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Obama's "Protection Racket Scheme" Heads To SCOTUS

by James Denison / November 13, 2011 11:40 PM PST

That's what it is, a protection racket, just like mobsters do in business areas, typically in cities. Pay up, or else. This law criminalizes your existence unless you pay. Got laid off? Can't afford it? Don't worry, Uncle Obama will come around and make you pay his cronies the protection money anyway. If you don't pay up, he'll take even more (fines).

He should be keelhauled, along with all those who voted to pass it.

WASHINGTON (MarketWatch) - The U.S. Supreme Court on Monday said it will
hear challenges to President Barack Obama's landmark health-care law
The law's mandate for individuals to have insurance or pay a fine has
been upheld and rejected in lower courts, and it was eventually expected
to be heard by the high court. A ruling may come as soon as this

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That is a bad component of the plan
by Steven Haninger / November 14, 2011 2:00 AM PST

I'd not drag him though the barnacles, however. He's just a bit naive when it comes to conflicts between his personal ideals, the rights of others and the law. The cost of medical care has gotten out of control and that needs to be addressed. But I'm of the thought that the insurance industry is part of that problem so expanding their customer base cannot be a good solution.

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I remember one Republican debate
by Diana Forum moderator / November 14, 2011 4:06 AM PST

The requirement to get health insurance came up. They said that no one should be required to pay health insurance. That was part of personal responsibility. There was a followup question about soneone who didn't have health insurance and couldn't pay for treatment for a life-threatening disease, should that person be allowed to die? I still remember the applause from the audience. I don't remember hearing a reply from the candidate.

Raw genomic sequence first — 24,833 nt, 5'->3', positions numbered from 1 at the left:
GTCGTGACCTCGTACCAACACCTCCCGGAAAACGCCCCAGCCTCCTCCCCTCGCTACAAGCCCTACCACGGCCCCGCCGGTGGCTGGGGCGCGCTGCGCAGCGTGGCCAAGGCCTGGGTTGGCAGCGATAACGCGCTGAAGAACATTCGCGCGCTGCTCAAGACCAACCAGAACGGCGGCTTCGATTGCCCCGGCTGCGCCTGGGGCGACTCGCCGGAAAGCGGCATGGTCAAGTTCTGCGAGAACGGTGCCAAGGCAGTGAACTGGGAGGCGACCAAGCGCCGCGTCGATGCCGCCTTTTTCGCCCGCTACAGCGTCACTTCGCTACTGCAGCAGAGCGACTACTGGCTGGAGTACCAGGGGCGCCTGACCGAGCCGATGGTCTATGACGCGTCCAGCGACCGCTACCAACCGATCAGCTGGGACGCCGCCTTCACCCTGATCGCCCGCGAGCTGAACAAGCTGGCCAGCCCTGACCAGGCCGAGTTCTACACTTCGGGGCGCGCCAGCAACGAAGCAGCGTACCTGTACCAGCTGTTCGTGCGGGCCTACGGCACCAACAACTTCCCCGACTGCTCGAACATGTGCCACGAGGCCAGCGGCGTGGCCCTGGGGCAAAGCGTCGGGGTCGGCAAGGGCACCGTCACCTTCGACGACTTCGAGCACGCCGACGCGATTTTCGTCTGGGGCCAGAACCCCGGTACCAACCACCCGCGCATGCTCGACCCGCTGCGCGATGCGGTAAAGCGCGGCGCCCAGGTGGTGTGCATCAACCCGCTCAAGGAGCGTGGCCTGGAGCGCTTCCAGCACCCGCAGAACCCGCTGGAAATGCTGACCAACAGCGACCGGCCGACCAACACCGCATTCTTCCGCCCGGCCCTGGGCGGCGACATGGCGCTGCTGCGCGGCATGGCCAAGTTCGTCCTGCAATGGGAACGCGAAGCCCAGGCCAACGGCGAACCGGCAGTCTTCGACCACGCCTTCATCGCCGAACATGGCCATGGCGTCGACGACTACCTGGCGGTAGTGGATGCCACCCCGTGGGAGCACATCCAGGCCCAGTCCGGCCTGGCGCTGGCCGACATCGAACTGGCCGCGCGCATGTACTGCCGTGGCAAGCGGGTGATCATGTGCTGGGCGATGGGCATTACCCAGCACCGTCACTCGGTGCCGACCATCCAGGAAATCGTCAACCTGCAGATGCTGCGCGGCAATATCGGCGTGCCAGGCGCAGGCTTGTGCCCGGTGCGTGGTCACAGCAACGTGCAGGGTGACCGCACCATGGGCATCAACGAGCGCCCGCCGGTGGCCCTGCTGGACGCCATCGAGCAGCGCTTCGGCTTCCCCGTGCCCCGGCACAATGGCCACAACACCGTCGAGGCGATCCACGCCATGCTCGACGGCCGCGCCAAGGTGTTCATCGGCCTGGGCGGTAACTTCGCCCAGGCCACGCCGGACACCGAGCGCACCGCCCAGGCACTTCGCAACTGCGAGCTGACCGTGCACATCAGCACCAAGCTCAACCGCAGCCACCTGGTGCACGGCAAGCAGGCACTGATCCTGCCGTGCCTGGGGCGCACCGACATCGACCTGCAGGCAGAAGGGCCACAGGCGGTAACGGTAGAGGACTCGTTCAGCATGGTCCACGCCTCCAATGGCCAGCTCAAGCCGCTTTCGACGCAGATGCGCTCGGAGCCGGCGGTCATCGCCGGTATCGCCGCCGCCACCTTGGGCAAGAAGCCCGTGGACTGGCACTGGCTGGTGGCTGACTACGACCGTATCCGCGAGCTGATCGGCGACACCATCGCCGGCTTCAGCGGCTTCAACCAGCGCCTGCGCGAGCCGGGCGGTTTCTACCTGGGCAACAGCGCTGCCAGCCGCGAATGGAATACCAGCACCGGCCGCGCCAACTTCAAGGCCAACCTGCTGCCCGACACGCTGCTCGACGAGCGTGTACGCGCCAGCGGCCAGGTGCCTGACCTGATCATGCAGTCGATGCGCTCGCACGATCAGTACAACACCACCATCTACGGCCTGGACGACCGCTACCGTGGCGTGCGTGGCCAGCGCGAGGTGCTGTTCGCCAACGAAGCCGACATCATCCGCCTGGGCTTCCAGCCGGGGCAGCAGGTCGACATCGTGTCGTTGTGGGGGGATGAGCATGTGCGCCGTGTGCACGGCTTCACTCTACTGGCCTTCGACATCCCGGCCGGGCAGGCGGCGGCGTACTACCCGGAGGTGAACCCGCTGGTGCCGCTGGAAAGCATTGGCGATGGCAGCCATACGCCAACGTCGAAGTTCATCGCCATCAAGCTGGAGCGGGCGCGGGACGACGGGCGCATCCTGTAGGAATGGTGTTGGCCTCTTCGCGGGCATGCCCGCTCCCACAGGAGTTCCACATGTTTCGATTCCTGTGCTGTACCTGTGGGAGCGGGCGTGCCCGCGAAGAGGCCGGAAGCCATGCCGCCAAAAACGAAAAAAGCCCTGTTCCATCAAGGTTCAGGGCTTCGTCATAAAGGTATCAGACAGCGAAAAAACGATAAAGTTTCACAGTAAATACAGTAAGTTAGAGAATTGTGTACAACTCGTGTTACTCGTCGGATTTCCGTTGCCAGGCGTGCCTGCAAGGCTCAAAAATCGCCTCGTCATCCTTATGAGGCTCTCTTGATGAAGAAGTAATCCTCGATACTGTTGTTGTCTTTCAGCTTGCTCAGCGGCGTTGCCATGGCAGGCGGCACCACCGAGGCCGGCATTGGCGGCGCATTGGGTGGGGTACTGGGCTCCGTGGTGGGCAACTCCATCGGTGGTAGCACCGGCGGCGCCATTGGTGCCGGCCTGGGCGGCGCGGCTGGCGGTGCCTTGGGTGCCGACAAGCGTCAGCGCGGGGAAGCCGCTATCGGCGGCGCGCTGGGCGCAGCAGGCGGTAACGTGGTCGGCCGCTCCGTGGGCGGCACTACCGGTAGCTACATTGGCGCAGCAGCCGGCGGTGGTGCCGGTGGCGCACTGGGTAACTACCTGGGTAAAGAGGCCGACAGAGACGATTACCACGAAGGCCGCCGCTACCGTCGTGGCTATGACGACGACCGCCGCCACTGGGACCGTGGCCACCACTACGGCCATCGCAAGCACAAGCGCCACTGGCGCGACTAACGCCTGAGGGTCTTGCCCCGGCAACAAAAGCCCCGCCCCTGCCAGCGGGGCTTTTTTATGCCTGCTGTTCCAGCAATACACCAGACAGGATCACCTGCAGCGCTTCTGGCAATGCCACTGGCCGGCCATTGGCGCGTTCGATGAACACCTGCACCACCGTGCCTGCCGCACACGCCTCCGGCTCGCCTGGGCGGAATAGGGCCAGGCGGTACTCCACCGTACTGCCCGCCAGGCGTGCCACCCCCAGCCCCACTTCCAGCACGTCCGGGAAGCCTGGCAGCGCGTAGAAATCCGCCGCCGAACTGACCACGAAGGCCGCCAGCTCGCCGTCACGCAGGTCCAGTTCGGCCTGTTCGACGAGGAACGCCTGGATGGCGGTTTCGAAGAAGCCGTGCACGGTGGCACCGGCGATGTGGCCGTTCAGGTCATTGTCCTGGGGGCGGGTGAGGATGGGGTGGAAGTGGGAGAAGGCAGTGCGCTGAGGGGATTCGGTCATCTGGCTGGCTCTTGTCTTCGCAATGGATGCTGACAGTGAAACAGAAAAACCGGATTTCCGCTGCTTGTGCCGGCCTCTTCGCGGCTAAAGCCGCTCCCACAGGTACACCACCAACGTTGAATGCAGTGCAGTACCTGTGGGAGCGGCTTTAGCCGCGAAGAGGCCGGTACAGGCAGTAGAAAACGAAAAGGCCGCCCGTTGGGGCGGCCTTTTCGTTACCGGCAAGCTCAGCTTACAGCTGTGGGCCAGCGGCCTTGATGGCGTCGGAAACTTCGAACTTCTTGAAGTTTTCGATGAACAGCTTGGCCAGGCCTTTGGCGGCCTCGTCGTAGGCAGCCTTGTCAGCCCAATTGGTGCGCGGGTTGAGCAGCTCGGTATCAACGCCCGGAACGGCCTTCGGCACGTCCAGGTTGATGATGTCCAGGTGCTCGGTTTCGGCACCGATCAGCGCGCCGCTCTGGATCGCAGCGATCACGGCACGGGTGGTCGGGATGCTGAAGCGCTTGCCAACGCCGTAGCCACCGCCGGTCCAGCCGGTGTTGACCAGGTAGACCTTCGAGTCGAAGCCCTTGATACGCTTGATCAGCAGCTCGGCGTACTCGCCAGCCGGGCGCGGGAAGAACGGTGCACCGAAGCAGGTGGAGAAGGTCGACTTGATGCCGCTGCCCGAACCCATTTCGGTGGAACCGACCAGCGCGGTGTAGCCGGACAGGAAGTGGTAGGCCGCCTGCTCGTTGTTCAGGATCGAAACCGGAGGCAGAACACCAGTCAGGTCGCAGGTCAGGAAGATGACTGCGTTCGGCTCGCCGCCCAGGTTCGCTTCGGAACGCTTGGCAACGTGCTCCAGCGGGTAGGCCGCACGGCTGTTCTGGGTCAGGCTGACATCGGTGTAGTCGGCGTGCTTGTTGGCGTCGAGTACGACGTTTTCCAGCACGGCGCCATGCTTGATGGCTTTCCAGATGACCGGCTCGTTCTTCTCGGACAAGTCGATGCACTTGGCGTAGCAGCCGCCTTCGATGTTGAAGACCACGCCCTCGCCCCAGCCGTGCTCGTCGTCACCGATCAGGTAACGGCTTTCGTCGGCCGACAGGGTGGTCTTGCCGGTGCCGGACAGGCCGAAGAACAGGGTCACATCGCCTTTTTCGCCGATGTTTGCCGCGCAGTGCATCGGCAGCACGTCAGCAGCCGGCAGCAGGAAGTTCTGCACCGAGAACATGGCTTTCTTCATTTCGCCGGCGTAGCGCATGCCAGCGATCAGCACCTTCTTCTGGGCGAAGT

I guess the Republicans figure that person should just die and not bother them.


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I remember that too
by Josh K / November 14, 2011 4:23 AM PST

Boy, was that sickening. It wasn't just applause; it was cheering and shouts of "YEAH!!" If responses like that are typical of the Republican base, it's mind-boggling that they can't understand why people think they're heartless.

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In fact.....
by Josh K / November 14, 2011 4:25 AM PST

.....no matter who gets the Republican nomination, Obama should have that bit of film queued up for his campaign ads.

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I remember that segment
by TONI H / November 14, 2011 4:54 AM PST

and I'm posting a link to the transcript and the video....it was on CNN's Tea Party Debate; however, it was Ron Paul that the question was directed to (and he's pretty far over the right field area in the first place with his views). Although all of the MSM labeled the cheering etc as coming from the Tea Party (based on the fact that it was a debate sponsored by them), Ron Paul has a strong following and I got the impression while I watched that it was HIS following who were cheering because the cameras panned over the audience and most appeared to be somber and shocked at what was going on around them.


That said....do you believe that the panel of appointed people, none doctors, will NOT be deciding who gets medical treatment and who doesn't with Obamacare? (They were referred to as the Death Panels by Palin...the Administration called her a liar until it was proved that she was right all along.)

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Just watched it again
by Josh K / November 14, 2011 5:26 AM PST

1. I didn't see the somber or shocked looks. Sorry.
2. The camera is not on on the audience at all when the people shout "YEAH!" and start cheering so I don't know how you determined who was doing what.

And no, sorry, but "Death Panels" is still a flat-out lie.

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The cameras
by TONI H / November 14, 2011 6:01 AM PST
In reply to: Just watched it again
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Hate to burst your bubble
by Diana Forum moderator / November 14, 2011 6:54 AM PST
In reply to: The cameras

but that is already being done. It's being done all the time by the insurance companies.


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thankfully the govt does everything
by James Denison / November 14, 2011 8:17 AM PST

cheaper than private business, don't they? Shocked

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(NT) Depends on how many muffins you eat.
by Diana Forum moderator / November 14, 2011 8:48 AM PST
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My mother
by TONI H / November 14, 2011 7:16 PM PST